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By the time Beth Martin navigated her secondhand SUV up the icy mountain road to the Springs resort, she was ready to turn around and head back down. It was way too cold of a day to be at work, even if work was a luxury resort built around natural hot springs. Maybe she could find a moment to sneak off and absorb some heat from their steam, she thought as she parked her car.
Despite the urge to turn around and spend her day cuddled up under her quilt with a good book, nothing would keep Beth from work. Not only did she love her job as the staff physiotherapist at the resort, she was dammed lucky to have it and she knew it. She wouldn’t be doing anything to screw up that opportunity any time soon.
She tugged the zipper of her parka up as far as it would go, made sure her knit cap was firmly in place and braced herself against the bitter wind and made her way as quickly to the staff entrance door as possible in her snowboots and thick coat. There were lots of advantages to living in the Rocky Mountains, but snowstorms in January weren’t one of them. It didn’t seem to matter how many winters she lived through in her hometown of Cedar Springs, she’d never get used to the storms that blew in over the mountains with what seemed like no warning at all.
In a whirl of snow and ice, Beth pushed through the door and into the back hallway. As soon as the door was closed behind her, she allowed herself a moment of rest and leaned back against the wall. Winter had a funny way of making you feel like you’d lived an entire day by eight in the morning. Or maybe it wasn’t winter, but the battle she’d had with her daughter trying to get her out of the house. It’s not that Jules was a bad kid–far from it. But at twelve, she definitely had a strong sense of what she wanted, and if those wants didn’t coincide with Beth’s ideas, it was a recipe for disaster. Or at least a morning that resulted in Beth needing a stiff drink with her coffee.
Beth pulled off her hood and shook her blond hair loose.
“Pretty nasty out there, hey?” Carmen, her friend and the customer service manager of the Springs, came around the corner. At six months pregnant, she still looked svelte and Beth never would have known she was pregnant if it weren’t for the glow of happiness that surrounded the woman.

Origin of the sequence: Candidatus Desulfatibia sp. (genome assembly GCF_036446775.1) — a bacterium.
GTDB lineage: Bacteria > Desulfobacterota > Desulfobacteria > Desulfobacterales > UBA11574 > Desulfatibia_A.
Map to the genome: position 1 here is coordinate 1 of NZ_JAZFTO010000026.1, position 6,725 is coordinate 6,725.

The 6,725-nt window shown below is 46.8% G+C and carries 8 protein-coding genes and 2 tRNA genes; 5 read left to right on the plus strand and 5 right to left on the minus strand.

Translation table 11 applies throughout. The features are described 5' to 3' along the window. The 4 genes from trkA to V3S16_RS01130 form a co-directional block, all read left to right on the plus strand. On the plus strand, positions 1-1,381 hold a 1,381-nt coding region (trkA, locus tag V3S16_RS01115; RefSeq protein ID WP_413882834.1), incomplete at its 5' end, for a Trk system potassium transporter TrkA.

Beth certainly hadn’t looked so radiant when she was expecting Jules. Of course, unlike Carmen, Beth had been barely eighteen, and totally alone. Not exactly the same situation.
“It is.” Beth shook the snow from her coat. “And the roads are terrible. I’m lucky to be alive,” she joked.
Carmen laughed and linked her arm into her friend’s. “Well, I’m glad you made it.” They started walking down the hall towards the staff room. “It’s a big day today. Our first celebrity guest is checking in.”
Beth’s step faltered, and she hoped Carmen didn’t notice. She knew exactly who was checking in. To her irritation, she’d thought of little else since she’d heard the news a few months earlier. Slade Black. Beth forced a smile and tried her best to appear totally unaffected. “That’s right,” she said. “Sam was talking about that at the Grizzly Paw the other day.” She felt like an idiot stating the obvious. Carmen had been sitting right there when her best friend, Sam, told them all that the lead guitar player for the band Jacked Crackers would be returning to their small town. Of course Sam had mentioned that news two months earlier, as well. Apparently he’d promised the band to stay until after Christmas. Not that Beth was paying attention. “He’s that guitar player for the band Jacked Crackers, right?”
Carmen stopped and stared at her. “You know who he is. Didn’t you meet him at the summer solstice festival?” Beth shrugged, feeling more and more like an idiot by the minute. “Maybe the cold is getting to your head.” Carmen laughed and tugged at Beth’s arm. “Let’s get you warmed up with some coffee.”
She couldn’t agree more. It had to be the cold weather that was starting to affect her, because all she’d been able to think about for the past few days was the way Slade Black had looked at her when they’d met months earlier. There’d been more heat and promise of passion conveyed in that one brief moment than Beth had experienced in her entire life. Not that Slade would remember her. He probably looked at hundreds of women that way every day. And wasn’t that what was really bothering her? That she was just another girl? “Coffee would be good,” she muttered. She needed to shake Slade Black from her brain. She had no business lusting over a man. Particularly a rock star, with a reputation.
The sooner she could force him from her mind, the better.